You might not easily recognize the name, Uwe Reinhardt. He was not an actor, politician, or an exceptional dancer displaying his moves on “Dancing with the Stars.” Nor was he a novelist who wrote fiction. However, he often did write, but he used his profound economic and healthcare knowledge to educate Americans about a persistent issue that refuses to go away in this country – unmitigated pricing in U.S. healthcare.
“Price gouging” is a term used when a seller spikes the prices of goods, services or commodities to a level much higher than is considered reasonable or fair, and is considered exploitative, potentially to an unethical extent.
- $47,600 for a $400 MRI of the lower back
- $238 for a $15 vial of eyedrops (ofloxacin)
- $89,000 for a $1,500 for a steroid (deflazacort) to treat children with Duchenne muscular dystrophy
- $12,600 for a $150 emergency department visit for a similar condition
- $382,000 for a $54,000 air ambulance ride (from Ixtapa, Mexico to Chicago)
The reason pricing is called “healthcare” and not “price gouging” is quite simple – it may be morally and ethically wrong, but it’s currently not illegal. The problem with healthcare price gouging is that it hurts people, especially when they are in vulnerable situations. In the U.S. system of healthcare, we live in the ‘Wild West’ of anything goes – and does it ever! Compared to other advanced countries, the U.S. has the most expensive health system in the world, with prices at least twice as high for healthcare goods, drugs and services.
In 2003, Princeton economist Uwe Reinhardt, a prolific health policy expert, and his colleagues, penned an illuminating article in the journal, Health Affairs, “It’s the Prices, Stupid.” The article disputed the insurance and medical provider arguments that higher health usage in the U.S. caused costs to be higher than they should be. Instead, the authors clarified that higher spending is due mostly to higher prices for healthcare goods and services in the U.S.
Two years after his death in 2017, Reinhardt’s wife released a book, “Priced Out – The Economic and Ethical Costs of American Health Care,” about her husband’s compilations of today’s U.S. healthcare system – why it costs so much more and delivers so much less when compared to other advanced countries.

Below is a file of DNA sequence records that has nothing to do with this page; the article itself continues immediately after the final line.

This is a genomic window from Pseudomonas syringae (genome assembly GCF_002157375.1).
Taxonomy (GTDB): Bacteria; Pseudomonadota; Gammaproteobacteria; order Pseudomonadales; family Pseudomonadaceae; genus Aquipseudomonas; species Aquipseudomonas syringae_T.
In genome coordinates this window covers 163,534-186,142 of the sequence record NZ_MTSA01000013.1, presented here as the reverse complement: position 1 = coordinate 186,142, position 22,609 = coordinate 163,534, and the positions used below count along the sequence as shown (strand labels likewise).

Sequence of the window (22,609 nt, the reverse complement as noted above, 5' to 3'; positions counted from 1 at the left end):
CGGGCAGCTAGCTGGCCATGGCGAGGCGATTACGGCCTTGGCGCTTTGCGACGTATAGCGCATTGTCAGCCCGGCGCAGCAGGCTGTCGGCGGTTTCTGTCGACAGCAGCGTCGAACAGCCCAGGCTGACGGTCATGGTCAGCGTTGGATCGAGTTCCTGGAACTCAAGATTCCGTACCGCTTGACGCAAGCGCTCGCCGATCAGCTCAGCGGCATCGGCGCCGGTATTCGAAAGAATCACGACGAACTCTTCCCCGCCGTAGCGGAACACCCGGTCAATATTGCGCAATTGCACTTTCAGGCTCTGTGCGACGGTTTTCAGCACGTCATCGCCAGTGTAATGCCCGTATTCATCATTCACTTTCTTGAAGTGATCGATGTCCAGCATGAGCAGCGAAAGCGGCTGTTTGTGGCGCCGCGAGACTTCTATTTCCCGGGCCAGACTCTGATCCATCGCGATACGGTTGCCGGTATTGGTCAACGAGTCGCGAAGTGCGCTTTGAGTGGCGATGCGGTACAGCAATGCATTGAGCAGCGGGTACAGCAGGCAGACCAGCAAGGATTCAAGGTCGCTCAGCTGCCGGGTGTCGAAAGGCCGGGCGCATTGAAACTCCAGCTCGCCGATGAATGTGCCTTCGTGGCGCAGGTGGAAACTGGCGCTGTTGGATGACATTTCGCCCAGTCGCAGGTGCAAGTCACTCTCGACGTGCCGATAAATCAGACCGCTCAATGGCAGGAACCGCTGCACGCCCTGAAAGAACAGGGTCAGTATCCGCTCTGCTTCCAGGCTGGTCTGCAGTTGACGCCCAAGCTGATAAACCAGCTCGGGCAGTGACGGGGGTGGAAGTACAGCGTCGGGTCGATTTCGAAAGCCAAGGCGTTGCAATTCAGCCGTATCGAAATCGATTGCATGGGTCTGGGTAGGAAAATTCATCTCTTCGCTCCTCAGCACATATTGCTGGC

Reinhardt himself was planning on releasing this work in a forthcoming book, but he unfortunately died before its eventual release and publication. The crux of the healthcare problem, Reinhardt wrote, “is not one of economics but of social ethics.” He was often quoted saying, “Our health system is in danger of pricing kindness out of our souls.”
Reinhardt unabashedly spoke and wrote that the U.S. health system was carefully structured to enable legislation – triggered by special interest groups – to allow the supply side of the health care sector to extract enormous sums of money from the rest of society.
By having this control, the medical establishment argued that higher prices were necessary to pay for the development of new life-changing drugs, beautiful new medical buildings, and a host of other ‘necessary’ edifices of grandeur baked into the U.S. healthcare sector. Keeping the system opaque allowed those in charge to control the narrative of higher prices.
If public winds swayed to question these outrageous prices, fingers by the medical establishment were usually pointing in the direction of patients being too unhealthy and consequently requiring more services and procedures. Another culprit on why prices are high – unmitigated governmental regulation. Additionally, “because Americans are so litigious,” defensive medicine was a convenient approach to combat “unnecessary” lawsuits, citing that “tort reform will help fix this injustice.” Unchallenged pricing behaviors come in many flavors of reasons.
Reinhardt was right. This problem persists to this day – and unfortunately, will continue for a long time to come.
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